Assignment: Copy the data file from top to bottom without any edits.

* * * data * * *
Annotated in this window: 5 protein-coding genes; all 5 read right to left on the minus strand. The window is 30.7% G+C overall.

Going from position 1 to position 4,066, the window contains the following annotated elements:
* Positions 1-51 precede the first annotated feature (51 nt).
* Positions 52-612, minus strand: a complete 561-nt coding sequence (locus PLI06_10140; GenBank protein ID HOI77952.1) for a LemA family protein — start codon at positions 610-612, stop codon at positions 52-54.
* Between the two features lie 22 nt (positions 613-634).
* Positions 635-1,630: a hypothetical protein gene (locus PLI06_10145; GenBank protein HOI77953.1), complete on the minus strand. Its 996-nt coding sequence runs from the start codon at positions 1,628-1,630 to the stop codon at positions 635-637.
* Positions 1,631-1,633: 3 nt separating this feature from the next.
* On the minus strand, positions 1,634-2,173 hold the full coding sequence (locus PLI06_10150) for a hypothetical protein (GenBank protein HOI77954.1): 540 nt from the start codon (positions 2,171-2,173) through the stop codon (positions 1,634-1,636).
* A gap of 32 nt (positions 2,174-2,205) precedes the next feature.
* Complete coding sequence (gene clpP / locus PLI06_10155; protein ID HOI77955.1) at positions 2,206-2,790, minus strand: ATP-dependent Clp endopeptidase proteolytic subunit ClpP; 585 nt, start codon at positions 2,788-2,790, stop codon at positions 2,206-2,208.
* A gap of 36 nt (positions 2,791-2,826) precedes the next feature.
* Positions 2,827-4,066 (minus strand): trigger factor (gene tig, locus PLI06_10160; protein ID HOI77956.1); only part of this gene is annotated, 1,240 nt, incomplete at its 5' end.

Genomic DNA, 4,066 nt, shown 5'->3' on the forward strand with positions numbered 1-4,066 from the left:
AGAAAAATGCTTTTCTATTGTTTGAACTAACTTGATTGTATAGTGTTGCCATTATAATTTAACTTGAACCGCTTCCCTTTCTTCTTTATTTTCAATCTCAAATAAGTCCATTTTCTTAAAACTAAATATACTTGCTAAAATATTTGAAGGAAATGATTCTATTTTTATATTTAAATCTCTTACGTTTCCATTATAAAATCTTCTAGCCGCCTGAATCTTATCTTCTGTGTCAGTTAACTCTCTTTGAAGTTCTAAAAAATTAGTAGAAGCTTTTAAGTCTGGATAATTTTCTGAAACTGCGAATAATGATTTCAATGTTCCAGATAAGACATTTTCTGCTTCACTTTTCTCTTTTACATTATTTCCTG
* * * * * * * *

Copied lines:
Annotated in this window: 5 protein-coding genes; all 5 read right to left on the minus strand. The window is 30.7% G+C overall.

Going from position 1 to position 4,066, the window contains the following annotated elements:
* Positions 1-51 precede the first annotated feature (51 nt).
* Positions 52-612, minus strand: a complete 561-nt coding sequence (locus PLI06_10140; GenBank protein ID HOI77952.1) for a LemA family protein — start codon at positions 610-612, stop codon at positions 52-54.
* Between the two features lie 22 nt (positions 613-634).
* Positions 635-1,630: a hypothetical protein gene (locus PLI06_10145; GenBank protein HOI77953.1), complete on the minus strand. Its 996-nt coding sequence runs from the start codon at positions 1,628-1,630 to the stop codon at positions 635-637.
* Positions 1,631-1,633: 3 nt separating this feature from the next.
* On the minus strand, positions 1,634-2,173 hold the full coding sequence (locus PLI06_10150) for a hypothetical protein (GenBank protein HOI77954.1): 540 nt from the start codon (positions 2,171-2,173) through the stop codon (positions 1,634-1,636).
* A gap of 32 nt (positions 2,174-2,205) precedes the next feature.
* Complete coding sequence (gene clpP / locus PLI06_10155; protein ID HOI77955.1) at positions 2,206-2,790, minus strand: ATP-dependent Clp endopeptidase proteolytic subunit ClpP; 585 nt, start codon at positions 2,788-2,790, stop codon at positions 2,206-2,208.
* A gap of 36 nt (positions 2,791-2,826) precedes the next feature.
* Positions 2,827-4,066 (minus strand): trigger factor (gene tig, locus PLI06_10160; protein ID HOI77956.1); only part of this gene is annotated, 1,240 nt, incomplete at its 5' end.

Genomic DNA, 4,066 nt, shown 5'->3' on the forward strand with positions numbered 1-4,066 from the left:
AGAAAAATGCTTTTCTATTGTTTGAACTAACTTGATTGTATAGTGTTGCCATTATAATTTAACTTGAACCGCTTCCCTTTCTTCTTTATTTTCAATCTCAAATAAGTCCATTTTCTTAAAACTAAATATACTTGCTAAAATATTTGAAGGAAATGATTCTATTTTTATATTTAAATCTCTTACGTTTCCATTATAAAATCTTCTAGCCGCCTGAATCTTATCTTCTGTGTCAGTTAACTCTCTTTGAAGTTCTAAAAAATTAGTAGAAGCTTTTAAGTCTGGATAATTTTCTGAAACTGCGAATAATGATTTCAATGTTCCAGATAAGACATTTTCTGCTTCACTTTTCTCTTTTACATTATTTCCTG